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November 20, 2008


Ginkgo use fails to cut dementia risk

The medicinal herb ginkgo biloba does not reduce the risk of dementia or Alzheimer’s disease development in either the healthy elderly or those with mild cognitive impairment, according to a trial led by researchers at the School of Medicine. Ginkgo biloba didn’t affect the rate of coronary heart disease or stroke, either, the researchers found.

Findings from the Ginkgo Evaluation of Memory (GEM) Study were published Nov. 18 in the Journal of the American Medical Association.

Steven T. DeKosky, principal investigator of the multi-center trial, was director of Pitt’s Alzheimer’s Disease Research Center and chair of neurology at the time the study was conducted. He now is vice president and dean of the University of Virginia School of Medicine.

In the study, which was conducted at five medical centers between 2000 and 2008, 3,069 people age 75 or older who had no, or mild, cognitive impairment randomly were assigned to take twice-daily doses of either 120 milligrams of ginkgo biloba extract or a placebo. They were reassessed every six months for dementia using several well-established mental status tests. If changes were found that exceeded the expected “normal” changes in aging, a more extensive evaluation, including neuroimaging, was performed.

The researchers found no statistical difference in dementia or Alzheimer’s disease rates between the groups. Among those taking ginkgo biloba, 277 developed dementia. Among those in the placebo group, 246 developed dementia. Mortality rates also were similar.

A similarly sized trial is underway in Europe.

DeKosky noted that it’s possible that an effect would have been observed if the study had gone on longer, because it takes many years to progress from initial brain changes to clinical dementia. Therefore, the research team intends to conduct a follow-up analysis of brain function and structure in a subset of participants using magnetic resonance imaging.

Principal investigator of the Pitt site was Lewis H. Kuller of the Department of Epidemiology.

The trial was funded by the National Center for Complementary and Alternative Medicine, the National Institute on Aging and the National Heart, Lung and Blood Institute.


Arsenic may raise heart disease risk

When mice are exposed to arsenic at federally approved levels for drinking water, pores in liver blood vessels close, potentially leading to cardiovascular disease, said Pitt researchers in the Dec. 1 issue of the Journal of Clinical Investigation, available online now.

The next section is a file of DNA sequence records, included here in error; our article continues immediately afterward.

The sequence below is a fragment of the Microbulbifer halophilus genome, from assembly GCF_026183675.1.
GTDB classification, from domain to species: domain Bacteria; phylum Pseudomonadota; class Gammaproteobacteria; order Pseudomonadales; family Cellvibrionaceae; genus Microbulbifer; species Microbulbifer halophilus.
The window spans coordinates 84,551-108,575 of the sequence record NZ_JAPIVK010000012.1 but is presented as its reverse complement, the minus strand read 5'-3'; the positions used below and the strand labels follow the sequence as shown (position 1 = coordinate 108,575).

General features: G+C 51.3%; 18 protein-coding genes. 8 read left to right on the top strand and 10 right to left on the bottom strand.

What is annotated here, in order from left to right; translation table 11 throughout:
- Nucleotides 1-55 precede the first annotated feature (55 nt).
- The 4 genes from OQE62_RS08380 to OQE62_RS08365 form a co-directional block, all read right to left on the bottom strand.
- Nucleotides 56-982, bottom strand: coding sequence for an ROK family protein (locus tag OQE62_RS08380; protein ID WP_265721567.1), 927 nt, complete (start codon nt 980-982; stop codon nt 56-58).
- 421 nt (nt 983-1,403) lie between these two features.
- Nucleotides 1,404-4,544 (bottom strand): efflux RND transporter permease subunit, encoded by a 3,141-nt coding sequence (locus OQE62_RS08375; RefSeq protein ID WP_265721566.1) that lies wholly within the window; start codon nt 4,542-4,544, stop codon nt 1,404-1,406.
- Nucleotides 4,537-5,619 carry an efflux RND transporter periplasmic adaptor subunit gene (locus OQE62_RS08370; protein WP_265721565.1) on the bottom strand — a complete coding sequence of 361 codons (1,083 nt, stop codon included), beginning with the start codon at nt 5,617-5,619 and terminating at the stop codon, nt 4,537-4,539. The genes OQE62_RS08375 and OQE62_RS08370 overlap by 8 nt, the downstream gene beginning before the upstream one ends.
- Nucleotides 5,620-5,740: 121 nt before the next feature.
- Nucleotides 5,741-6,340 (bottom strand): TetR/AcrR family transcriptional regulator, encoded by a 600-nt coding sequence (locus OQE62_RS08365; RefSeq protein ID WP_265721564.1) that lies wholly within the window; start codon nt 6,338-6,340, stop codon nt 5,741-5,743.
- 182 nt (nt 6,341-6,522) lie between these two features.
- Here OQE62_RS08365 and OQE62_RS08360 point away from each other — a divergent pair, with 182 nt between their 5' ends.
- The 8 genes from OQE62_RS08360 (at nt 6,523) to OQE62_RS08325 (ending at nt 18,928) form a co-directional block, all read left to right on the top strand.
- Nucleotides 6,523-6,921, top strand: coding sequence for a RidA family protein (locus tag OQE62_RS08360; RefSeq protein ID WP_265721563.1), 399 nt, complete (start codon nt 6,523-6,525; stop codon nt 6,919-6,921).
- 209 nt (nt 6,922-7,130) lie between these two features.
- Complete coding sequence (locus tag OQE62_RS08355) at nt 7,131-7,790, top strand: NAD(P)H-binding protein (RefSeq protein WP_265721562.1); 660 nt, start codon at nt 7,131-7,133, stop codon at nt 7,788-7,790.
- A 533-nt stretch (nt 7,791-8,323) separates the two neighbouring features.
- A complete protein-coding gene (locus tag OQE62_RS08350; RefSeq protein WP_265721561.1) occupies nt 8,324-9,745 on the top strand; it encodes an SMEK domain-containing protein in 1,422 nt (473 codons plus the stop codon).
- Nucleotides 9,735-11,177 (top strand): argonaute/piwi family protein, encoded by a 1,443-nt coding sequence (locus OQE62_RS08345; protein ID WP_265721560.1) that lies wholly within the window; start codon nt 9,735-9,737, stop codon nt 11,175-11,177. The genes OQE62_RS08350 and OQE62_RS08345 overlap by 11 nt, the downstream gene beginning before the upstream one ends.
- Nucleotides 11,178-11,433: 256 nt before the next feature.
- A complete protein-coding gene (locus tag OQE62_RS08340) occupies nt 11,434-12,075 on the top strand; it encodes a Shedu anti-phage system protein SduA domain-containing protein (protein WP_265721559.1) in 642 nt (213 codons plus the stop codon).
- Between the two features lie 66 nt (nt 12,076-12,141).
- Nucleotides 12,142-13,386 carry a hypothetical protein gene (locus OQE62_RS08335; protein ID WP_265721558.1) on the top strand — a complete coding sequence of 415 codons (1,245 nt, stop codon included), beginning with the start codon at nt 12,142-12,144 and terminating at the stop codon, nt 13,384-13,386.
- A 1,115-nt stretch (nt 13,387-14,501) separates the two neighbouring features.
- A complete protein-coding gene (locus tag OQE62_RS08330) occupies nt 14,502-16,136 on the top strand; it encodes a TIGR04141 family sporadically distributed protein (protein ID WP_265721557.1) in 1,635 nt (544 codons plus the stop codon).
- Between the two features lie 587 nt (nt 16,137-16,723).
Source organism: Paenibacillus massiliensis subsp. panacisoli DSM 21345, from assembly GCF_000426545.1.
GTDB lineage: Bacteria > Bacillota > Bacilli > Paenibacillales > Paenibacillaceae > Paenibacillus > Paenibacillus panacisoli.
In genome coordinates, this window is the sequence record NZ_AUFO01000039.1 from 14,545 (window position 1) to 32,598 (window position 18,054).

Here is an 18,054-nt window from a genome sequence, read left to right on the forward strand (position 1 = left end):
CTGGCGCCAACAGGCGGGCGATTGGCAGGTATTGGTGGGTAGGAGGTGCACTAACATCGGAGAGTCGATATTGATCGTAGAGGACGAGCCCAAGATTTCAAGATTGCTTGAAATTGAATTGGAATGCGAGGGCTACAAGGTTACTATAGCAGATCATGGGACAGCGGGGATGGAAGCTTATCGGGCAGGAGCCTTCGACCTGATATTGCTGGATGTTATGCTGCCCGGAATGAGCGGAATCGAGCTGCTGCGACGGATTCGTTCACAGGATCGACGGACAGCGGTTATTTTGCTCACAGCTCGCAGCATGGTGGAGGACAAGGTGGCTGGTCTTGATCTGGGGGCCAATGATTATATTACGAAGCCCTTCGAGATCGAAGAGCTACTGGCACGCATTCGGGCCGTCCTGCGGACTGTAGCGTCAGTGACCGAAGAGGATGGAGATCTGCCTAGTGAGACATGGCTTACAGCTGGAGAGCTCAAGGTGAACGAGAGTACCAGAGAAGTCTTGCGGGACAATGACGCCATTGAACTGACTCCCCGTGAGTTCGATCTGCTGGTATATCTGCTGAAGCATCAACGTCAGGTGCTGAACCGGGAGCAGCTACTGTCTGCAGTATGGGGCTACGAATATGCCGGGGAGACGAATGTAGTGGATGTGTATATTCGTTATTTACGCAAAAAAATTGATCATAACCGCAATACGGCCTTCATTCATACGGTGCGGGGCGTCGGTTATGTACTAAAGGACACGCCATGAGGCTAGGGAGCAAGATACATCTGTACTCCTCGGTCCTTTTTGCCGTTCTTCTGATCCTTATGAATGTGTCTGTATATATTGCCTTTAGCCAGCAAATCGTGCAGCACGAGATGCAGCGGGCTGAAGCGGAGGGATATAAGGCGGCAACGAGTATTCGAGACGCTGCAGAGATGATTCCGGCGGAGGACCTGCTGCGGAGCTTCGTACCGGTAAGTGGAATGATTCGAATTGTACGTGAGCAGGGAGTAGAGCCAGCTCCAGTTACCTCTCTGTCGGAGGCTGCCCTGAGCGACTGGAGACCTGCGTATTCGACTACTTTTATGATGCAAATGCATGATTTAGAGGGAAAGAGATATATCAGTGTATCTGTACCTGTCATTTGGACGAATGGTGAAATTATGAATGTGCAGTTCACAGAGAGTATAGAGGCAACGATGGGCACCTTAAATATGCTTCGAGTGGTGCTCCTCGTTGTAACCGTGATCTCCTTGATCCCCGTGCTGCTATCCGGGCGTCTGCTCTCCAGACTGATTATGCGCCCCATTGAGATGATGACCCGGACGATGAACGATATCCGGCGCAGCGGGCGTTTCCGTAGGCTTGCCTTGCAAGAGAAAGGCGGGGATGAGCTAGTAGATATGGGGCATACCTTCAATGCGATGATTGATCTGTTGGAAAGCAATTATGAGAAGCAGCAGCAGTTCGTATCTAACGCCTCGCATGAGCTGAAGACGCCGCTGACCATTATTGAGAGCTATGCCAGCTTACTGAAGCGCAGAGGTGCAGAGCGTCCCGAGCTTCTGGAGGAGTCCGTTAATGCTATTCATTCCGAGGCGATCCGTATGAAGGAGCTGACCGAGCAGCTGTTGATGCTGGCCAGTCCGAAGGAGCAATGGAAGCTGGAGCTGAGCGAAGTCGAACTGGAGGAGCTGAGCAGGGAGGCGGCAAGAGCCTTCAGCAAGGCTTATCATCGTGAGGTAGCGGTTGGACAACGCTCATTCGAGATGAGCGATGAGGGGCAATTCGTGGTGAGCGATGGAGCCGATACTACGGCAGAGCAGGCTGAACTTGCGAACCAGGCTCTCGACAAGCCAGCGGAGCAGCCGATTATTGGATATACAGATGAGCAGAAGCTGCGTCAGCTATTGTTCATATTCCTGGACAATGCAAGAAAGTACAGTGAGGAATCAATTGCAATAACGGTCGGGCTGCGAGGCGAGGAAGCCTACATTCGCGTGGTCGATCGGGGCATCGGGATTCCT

The study, while preliminary, also reveals how an enzyme linked to hypertension and atherosclerosis alters cells, and may call into question current Environmental Protection Agency (EPA) standards that are based solely on risks for cancer.

In the study, Aaron Barchowsky, professor of environmental and occupational health at the Graduate School of Public Health, and his research team looked at specialized cells in the liver called sinusoidal endothelial cells, which remove wastes from blood and enable nutrients to regulate metabolism.

After exposing mice to 10 -100 parts per billion (ppb) of arsenic over a two-week period, the cells were less able to remove damaged proteins from the blood and lost their characteristic pores or “windows,” severely compromising the cells’ ability to effectively exchange nutrients and waste. Barchowsky noted that despite their small size, mice usually are less sensitive to the effects of arsenic than people.

Arsenic is a naturally occurring mineral primarily found in groundwater. Drinking high levels of arsenic over many years has been linked to increased risks for lung, bladder and skin cancers, as well as heart disease, diabetes and neurological damage.

The current EPA standard for arsenic in public water systems is 10 ppb, reduced from 50 ppb in 2006. The standard applies only to drinking water sources that serve more than 20 people.

“These results are important since this type of cellular dysfunction, over time, can impair the body’s ability to clear fats and waste proteins that build up in blood vessels and can lead to cardiovascular diseases such as hypertension and atherosclerosis,” said Barchowsky.

Barchowsky said arsenic increased the activity of an enzyme called NADPH oxidase and the levels of oxidants it produces, compromising sinusoidal cell functions. Mice that lacked the enzyme did not have changes in liver blood vessels when exposed to arsenic and their cells were able to continue to function effectively.

“Our findings raise some concerns about whether current EPA-developed standards can effectively protect against cardiovascular risks posed by arsenic in drinking water,” said Barchowsky. “We are especially concerned about water from individual wells in small, rural and semi-rural communities that are exempt from the EPA requirement and often contain levels of arsenic that exceed the EPA limit.”

Co-authors included Adam Straub, Katherine Clark and Ashwin Chandra of the Department of Environmental and Occupational Health, Song Li and Xiang Gao of the Department of Pharmaceutical Sciences, Patrick Pagano of pharmacology and chemical biology and Mark Ross and Donna Stolz of the Center for Biologic Imaging.

The study was funded by Pitt, the National Institute of Environmental Health Sciences, the National Heart, Lung and Blood Institute and the EPA.